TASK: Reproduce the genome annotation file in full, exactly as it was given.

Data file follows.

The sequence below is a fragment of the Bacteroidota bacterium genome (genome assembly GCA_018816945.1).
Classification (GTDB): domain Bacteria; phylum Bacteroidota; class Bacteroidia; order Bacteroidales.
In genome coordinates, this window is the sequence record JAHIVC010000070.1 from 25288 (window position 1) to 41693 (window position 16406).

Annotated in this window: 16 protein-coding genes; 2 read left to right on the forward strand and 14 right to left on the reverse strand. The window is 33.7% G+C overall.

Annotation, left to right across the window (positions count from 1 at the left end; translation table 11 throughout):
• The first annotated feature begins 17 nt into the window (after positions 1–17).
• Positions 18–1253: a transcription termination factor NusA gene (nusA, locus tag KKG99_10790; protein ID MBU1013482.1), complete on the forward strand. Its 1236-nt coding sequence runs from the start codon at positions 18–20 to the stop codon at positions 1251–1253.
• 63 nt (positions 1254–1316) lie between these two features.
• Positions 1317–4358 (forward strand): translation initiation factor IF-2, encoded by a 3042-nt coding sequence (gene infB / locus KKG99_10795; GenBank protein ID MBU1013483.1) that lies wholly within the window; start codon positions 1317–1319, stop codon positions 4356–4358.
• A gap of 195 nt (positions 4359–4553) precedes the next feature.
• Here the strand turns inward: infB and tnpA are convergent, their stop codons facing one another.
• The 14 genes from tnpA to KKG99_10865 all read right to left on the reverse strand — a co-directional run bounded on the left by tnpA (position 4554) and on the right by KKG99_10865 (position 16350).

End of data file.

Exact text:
The sequence below is a fragment of the Bacteroidota bacterium genome (genome assembly GCA_018816945.1).
Classification (GTDB): domain Bacteria; phylum Bacteroidota; class Bacteroidia; order Bacteroidales.
In genome coordinates, this window is the sequence record JAHIVC010000070.1 from 25288 (window position 1) to 41693 (window position 16406).

Annotated in this window: 16 protein-coding genes; 2 read left to right on the forward strand and 14 right to left on the reverse strand. The window is 33.7% G+C overall.

Annotation, left to right across the window (positions count from 1 at the left end; translation table 11 throughout):
• The first annotated feature begins 17 nt into the window (after positions 1–17).
• Positions 18–1253: a transcription termination factor NusA gene (nusA, locus tag KKG99_10790; protein ID MBU1013482.1), complete on the forward strand. Its 1236-nt coding sequence runs from the start codon at positions 18–20 to the stop codon at positions 1251–1253.
• 63 nt (positions 1254–1316) lie between these two features.
• Positions 1317–4358 (forward strand): translation initiation factor IF-2, encoded by a 3042-nt coding sequence (gene infB / locus KKG99_10795; GenBank protein ID MBU1013483.1) that lies wholly within the window; start codon positions 1317–1319, stop codon positions 4356–4358.
• A gap of 195 nt (positions 4359–4553) precedes the next feature.
• Here the strand turns inward: infB and tnpA are convergent, their stop codons facing one another.
• The 14 genes from tnpA to KKG99_10865 all read right to left on the reverse strand — a co-directional run bounded on the left by tnpA (position 4554) and on the right by KKG99_10865 (position 16350).